Forex Top Team

Alongside the yen weakening, there has been a prevailing trend of dollar strength this week

Alongside the yen weakening, there has been a prevailing trend of dollar strength this week. The main driver behind yen weakness appears to be the receding expectations for the Bank of Japan to remove negative interest rates. Speculation related to the new NISA (Nippon Individual Savings Account) program is also contributing to this trend. However, it’s important to be cautious regarding the current level of the dollar-yen exchange rate.

The retracement of 50% from the decline between the high of 151.91 on November 13th and the low of 140.25 on December 28th stands at the level of 146.08. Last week, the rate briefly pulled back to 144.36 after reaching a high at the 146.41 level but is currently trading above 146 yen. While the short-term trend is strong, the potential for a correction should be taken into consideration as the rate has re-entered the retracement zone.

The key theme regarding the U.S. interest rate outlook revolves around when the rate cuts will begin and how many times they will occur throughout the year. Market expectations are fluctuating with speculation about a potential rate cut in March. Reflecting this uncertainty, the yield on the U.S. 2-year Treasury, often seen as an indicator of policy rate expectations, is trending lower. On the other hand, the U.S. 10-year Treasury yield, which has a greater impact on the dollar exchange rate, is showing signs of rising again. Due to this mixed landscape, the U.S. dollar index has lost direction since the beginning of the year. While it has experienced a slight upward movement recently, thanks to the rise in dollar-yen, it remains uncertain whether this will set the tone for future developments.

It will be essential to pay attention to how much restraint U.S. financial officials exercise regarding the start of rate cuts. Today, Waller, a member of the Federal Reserve Board, will deliver a speech on the economic outlook and monetary policy. Yesterday, a series of ECB (European Central Bank) hawkish members expressed the view that it is too early to discuss rate cuts. Given that central banks typically emphasize data-driven decisions, it is anticipated that U.S. officials will seek to curb market pricing for premature rate cuts. However, there is also the possibility of disappointing comments, which could lead to a reversal in the direction of the U.S. dollar.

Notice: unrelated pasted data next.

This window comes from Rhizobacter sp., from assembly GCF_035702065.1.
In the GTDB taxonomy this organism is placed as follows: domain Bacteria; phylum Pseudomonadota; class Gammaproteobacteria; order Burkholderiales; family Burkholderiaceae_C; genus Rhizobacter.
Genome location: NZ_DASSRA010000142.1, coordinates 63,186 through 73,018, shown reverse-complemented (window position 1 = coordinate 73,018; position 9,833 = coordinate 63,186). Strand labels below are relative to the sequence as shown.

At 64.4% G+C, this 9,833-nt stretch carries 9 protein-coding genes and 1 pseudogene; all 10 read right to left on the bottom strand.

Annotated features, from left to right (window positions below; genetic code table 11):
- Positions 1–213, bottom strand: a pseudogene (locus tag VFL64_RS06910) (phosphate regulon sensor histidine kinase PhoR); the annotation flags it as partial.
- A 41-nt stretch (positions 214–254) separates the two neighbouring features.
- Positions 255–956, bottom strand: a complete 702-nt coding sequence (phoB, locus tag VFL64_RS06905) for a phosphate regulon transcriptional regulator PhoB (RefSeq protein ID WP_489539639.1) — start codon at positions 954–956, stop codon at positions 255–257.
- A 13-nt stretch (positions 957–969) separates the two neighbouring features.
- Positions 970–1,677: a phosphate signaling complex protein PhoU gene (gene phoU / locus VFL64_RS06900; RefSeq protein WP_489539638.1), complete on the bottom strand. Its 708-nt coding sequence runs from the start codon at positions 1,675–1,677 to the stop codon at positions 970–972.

In addition, ECB member Francois Villeroy de Galhau will participate in discussions at the Davos Conference. His stance in contrast to the hawkish comments made by the Austrian central bank yesterday will be worth observing. Furthermore, yesterday, Andrew Bailey, Governor of the Bank of England, spoke about the 2024 economic outlook, discrepancies between the Bank of England and the Office for Budget Responsibility’s forecasts, and British bonds. Differences in inflation and interest rate expectations could lead to pound-buying pressure if they suggest a generally higher level of inflation and interest rates.

Economic indicators to be released in international markets later today include UK employment statistics for December, ECB consumer inflation expectations (1-year and 3-year ahead), final German consumer price index for December, German ZEW Economic Sentiment Index for January, Canadian housing starts for December, Canadian consumer price index for December, and the New York Federal Reserve Manufacturing Business Conditions Index for January.

Other events to watch out for include earnings announcements from major U.S. financial institutions such as Goldman Sachs and Morgan Stanley.

The flow of the U.S. dollar can change quickly, but the trend of yen weakening seems unlikely to change again in the near term. Today, the plan is to monitor opportunities for yen selling.

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